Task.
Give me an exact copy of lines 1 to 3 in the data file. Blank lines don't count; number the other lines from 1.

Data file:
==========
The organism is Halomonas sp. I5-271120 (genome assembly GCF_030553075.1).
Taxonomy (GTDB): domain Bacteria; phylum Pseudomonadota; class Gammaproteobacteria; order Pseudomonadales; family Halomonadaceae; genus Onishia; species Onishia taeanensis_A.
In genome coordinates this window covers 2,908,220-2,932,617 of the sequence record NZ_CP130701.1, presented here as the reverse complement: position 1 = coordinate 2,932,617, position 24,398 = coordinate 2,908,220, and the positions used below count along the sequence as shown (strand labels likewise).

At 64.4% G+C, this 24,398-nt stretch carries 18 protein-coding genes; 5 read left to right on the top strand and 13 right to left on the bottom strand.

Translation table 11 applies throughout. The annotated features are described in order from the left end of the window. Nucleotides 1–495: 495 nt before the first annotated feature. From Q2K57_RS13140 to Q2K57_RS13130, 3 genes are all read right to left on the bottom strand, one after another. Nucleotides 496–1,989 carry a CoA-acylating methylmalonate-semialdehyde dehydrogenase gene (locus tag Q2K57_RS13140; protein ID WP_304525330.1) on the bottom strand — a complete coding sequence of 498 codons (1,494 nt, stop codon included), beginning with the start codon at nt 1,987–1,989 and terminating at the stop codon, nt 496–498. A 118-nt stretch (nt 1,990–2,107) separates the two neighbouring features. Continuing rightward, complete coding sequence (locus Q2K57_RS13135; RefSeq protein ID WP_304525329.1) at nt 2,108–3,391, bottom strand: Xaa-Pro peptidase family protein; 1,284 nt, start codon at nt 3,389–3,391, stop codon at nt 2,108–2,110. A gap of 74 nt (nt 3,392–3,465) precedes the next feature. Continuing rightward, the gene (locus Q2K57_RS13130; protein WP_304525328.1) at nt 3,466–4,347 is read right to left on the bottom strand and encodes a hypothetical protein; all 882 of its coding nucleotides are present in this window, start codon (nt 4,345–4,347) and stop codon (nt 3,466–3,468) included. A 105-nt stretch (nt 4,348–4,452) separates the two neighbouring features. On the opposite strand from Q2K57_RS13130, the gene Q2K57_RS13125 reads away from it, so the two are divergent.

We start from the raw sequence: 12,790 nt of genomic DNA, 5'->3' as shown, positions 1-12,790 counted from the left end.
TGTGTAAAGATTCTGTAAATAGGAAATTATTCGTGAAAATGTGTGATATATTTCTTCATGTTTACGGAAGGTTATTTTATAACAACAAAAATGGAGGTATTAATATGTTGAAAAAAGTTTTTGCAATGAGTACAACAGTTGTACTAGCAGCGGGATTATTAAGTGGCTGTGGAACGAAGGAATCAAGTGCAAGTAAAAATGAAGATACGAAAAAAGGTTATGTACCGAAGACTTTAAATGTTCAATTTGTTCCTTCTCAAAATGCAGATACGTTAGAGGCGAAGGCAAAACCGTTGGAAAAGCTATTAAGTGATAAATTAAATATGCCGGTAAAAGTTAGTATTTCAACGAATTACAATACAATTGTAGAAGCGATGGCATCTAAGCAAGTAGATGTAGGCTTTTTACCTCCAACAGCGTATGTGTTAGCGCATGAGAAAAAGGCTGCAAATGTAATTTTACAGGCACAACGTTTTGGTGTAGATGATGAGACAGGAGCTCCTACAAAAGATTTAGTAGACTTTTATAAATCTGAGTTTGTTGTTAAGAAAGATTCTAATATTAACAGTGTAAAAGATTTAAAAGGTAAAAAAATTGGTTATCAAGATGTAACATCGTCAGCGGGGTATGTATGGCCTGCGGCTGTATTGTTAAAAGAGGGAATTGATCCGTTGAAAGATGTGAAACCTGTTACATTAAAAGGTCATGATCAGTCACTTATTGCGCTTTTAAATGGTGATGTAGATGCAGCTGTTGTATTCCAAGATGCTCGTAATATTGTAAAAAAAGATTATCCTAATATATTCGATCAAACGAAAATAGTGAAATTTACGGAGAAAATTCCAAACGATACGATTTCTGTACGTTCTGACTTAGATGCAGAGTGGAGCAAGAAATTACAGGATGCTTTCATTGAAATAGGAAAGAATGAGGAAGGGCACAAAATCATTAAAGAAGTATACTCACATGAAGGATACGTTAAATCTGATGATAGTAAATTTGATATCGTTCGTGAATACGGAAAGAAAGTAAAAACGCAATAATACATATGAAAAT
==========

The organism is Halomonas sp. I5-271120 (genome assembly GCF_030553075.1).
Taxonomy (GTDB): domain Bacteria; phylum Pseudomonadota; class Gammaproteobacteria; order Pseudomonadales; family Halomonadaceae; genus Onishia; species Onishia taeanensis_A.
In genome coordinates this window covers 2,908,220-2,932,617 of the sequence record NZ_CP130701.1, presented here as the reverse complement: position 1 = coordinate 2,932,617, position 24,398 = coordinate 2,908,220, and the positions used below count along the sequence as shown (strand labels likewise).